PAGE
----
I would say, no you are not wrong for feeling that way. I do believe the current recommendation is that a facility must have certified medical translators (general translators aren't all certified to interpret in medical situations). If you are not credentialed as a medical interpreter, you should not be doing such. For a quick non medical translation (are you hungry? do you have pain?) not as much of an issue if you are able to complete your other duties. Seems like they are taking advantage of your linguistic skills. One hospital I worked at offered compensation to qualified staff to work as non-medical interpreters. Some licensed staff were offered the opportunity to become credentialed as medical interpreters (paid training and compensation when used as medical interpreters).
White paper on the joint commission regulations: http://www.languageline.com/main/fil...ion_012411.pdf
'Even though federally funded hospitals and other facilities are required by law to provide access to competent language services, the regulations are often loosely followed. Many organizations are uninformed, and their support staff is ill prepared to access the appropriate services. Some hospitals continue to assist LEP patients by relying on patient family members, untrained bilingual staff, unmonitored contract interpreters, poorly tested language service providers, or some combination of them all.
To meet the standards, medical interpreters—whether they work full time, part time, or through a service provider—must have a formal education and be trained and assessed specifically in medical interpretation. In addition, human resources departments are expected to maintain files for all medical interpreters, regardless of their employee status. As part of The Joint Commission tracer reviews, hospitals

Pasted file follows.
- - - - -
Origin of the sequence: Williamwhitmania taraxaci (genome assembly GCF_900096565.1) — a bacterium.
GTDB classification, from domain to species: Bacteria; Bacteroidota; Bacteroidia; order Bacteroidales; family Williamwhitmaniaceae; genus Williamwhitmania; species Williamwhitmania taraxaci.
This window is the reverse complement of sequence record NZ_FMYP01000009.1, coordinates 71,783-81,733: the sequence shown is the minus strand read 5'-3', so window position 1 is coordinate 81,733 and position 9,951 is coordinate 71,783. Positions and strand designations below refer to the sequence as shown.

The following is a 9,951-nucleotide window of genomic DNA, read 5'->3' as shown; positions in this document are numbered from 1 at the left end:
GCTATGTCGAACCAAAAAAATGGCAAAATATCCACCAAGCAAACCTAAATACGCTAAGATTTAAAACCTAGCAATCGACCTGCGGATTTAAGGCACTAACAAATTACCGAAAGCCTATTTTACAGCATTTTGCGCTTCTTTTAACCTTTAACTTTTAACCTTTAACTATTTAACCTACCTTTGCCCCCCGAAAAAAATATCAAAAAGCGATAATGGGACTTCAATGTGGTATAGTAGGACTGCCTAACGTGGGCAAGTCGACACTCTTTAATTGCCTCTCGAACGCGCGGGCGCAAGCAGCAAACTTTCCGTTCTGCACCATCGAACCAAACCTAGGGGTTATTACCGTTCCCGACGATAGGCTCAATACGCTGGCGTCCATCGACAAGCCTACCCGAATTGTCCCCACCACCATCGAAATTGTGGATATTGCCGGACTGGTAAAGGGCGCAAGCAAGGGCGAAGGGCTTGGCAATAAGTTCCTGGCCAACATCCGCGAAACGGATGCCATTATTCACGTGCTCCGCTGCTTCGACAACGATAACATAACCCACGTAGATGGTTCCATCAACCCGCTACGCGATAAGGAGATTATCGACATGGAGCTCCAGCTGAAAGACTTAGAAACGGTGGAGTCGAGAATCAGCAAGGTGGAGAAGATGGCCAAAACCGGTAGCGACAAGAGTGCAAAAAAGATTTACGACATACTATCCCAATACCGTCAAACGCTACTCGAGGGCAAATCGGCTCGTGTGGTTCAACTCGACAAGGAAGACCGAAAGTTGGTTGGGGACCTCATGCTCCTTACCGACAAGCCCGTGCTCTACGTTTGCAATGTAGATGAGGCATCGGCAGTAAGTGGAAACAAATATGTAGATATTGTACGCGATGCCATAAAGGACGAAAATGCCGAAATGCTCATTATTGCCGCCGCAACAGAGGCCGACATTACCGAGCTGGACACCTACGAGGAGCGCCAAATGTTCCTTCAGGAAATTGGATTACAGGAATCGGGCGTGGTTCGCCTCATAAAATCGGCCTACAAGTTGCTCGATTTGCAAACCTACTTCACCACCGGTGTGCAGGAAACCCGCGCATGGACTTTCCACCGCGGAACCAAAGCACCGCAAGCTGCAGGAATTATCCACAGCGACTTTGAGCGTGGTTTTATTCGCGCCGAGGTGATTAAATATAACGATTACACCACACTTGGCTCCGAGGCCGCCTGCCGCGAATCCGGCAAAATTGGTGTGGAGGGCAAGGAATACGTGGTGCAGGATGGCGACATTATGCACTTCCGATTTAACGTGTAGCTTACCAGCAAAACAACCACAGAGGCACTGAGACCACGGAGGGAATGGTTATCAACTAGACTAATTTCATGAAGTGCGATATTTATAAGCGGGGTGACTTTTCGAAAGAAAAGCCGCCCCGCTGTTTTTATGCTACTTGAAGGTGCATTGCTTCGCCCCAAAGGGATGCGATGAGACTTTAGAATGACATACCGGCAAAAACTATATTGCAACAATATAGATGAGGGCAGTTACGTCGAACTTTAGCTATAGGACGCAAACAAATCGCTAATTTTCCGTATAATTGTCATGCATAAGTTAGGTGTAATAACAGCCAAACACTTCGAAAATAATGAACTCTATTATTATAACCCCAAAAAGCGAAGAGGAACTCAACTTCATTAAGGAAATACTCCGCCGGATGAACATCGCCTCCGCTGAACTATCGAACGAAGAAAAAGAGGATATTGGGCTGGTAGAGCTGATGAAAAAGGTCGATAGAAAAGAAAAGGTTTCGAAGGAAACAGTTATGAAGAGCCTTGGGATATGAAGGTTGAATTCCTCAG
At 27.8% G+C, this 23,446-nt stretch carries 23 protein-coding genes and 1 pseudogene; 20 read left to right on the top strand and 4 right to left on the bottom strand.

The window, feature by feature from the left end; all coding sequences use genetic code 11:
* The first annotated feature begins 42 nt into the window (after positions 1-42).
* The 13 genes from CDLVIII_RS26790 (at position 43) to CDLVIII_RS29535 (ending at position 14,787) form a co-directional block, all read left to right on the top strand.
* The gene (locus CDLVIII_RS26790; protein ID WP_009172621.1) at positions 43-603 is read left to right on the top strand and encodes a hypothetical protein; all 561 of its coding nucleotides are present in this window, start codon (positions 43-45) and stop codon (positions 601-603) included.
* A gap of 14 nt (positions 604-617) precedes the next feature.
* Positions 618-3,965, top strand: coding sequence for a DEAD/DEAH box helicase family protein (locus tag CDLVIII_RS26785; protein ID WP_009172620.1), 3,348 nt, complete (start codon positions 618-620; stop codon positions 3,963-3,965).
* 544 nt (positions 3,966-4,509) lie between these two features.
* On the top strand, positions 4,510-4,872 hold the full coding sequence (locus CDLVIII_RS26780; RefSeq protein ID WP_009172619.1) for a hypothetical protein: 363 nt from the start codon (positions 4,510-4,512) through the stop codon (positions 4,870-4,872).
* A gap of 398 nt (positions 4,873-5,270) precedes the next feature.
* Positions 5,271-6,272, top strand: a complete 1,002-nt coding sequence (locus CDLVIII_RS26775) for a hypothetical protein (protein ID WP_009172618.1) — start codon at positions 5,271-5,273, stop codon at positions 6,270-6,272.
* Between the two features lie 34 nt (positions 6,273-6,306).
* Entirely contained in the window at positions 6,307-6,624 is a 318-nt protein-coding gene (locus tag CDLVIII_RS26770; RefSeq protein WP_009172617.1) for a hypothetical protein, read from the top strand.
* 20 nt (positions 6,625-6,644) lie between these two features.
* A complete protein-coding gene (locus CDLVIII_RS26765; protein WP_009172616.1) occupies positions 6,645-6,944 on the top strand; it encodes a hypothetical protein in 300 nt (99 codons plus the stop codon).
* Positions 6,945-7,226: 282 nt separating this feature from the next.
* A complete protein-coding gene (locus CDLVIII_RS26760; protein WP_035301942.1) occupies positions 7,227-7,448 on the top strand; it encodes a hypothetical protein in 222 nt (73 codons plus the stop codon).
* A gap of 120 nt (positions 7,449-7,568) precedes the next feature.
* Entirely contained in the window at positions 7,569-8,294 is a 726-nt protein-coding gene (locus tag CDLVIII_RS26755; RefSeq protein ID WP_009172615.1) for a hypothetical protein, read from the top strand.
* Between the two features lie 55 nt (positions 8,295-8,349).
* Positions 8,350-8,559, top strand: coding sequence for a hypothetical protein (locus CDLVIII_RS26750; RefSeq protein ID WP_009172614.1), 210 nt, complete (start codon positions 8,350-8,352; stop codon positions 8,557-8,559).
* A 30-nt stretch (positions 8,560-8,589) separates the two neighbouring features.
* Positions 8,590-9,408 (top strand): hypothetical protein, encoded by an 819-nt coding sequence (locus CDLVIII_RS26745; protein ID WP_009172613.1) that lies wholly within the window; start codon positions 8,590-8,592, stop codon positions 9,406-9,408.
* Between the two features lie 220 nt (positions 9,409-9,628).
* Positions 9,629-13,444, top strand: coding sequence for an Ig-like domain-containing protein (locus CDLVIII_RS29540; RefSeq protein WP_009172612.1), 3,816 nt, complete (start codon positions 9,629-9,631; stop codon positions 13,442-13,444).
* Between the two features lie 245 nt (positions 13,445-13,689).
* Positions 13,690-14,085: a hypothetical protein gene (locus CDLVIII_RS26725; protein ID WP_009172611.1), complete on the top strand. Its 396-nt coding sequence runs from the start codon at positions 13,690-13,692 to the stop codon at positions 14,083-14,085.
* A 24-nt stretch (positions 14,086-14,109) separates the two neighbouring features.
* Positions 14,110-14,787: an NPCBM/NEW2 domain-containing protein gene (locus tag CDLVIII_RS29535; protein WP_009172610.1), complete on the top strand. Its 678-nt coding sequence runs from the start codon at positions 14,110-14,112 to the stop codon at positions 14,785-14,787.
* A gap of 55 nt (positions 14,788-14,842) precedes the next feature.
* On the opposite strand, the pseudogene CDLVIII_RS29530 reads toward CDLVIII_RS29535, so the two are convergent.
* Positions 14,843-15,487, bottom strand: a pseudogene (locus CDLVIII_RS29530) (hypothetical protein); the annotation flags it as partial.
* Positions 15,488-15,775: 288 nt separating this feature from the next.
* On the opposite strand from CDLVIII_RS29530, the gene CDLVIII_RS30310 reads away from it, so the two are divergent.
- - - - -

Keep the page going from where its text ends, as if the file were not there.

are expected to provide surveyors with documentation proving that each interpreter has undergone competency assessment. This same level of documentation must be included in all remote language service provider contracts. Contracts must also provide assurance that the service providers’ competency standards are consistent with the hospital’s internal requirements. Consistent with existing federal, state and local laws The Joint Commission standards also require written translations for vital documents such as informed consent documentation, complaint forms, and information on the availability of free language assistance programs"
Here's another article: Standards Issued for Healthcare Interpreter Services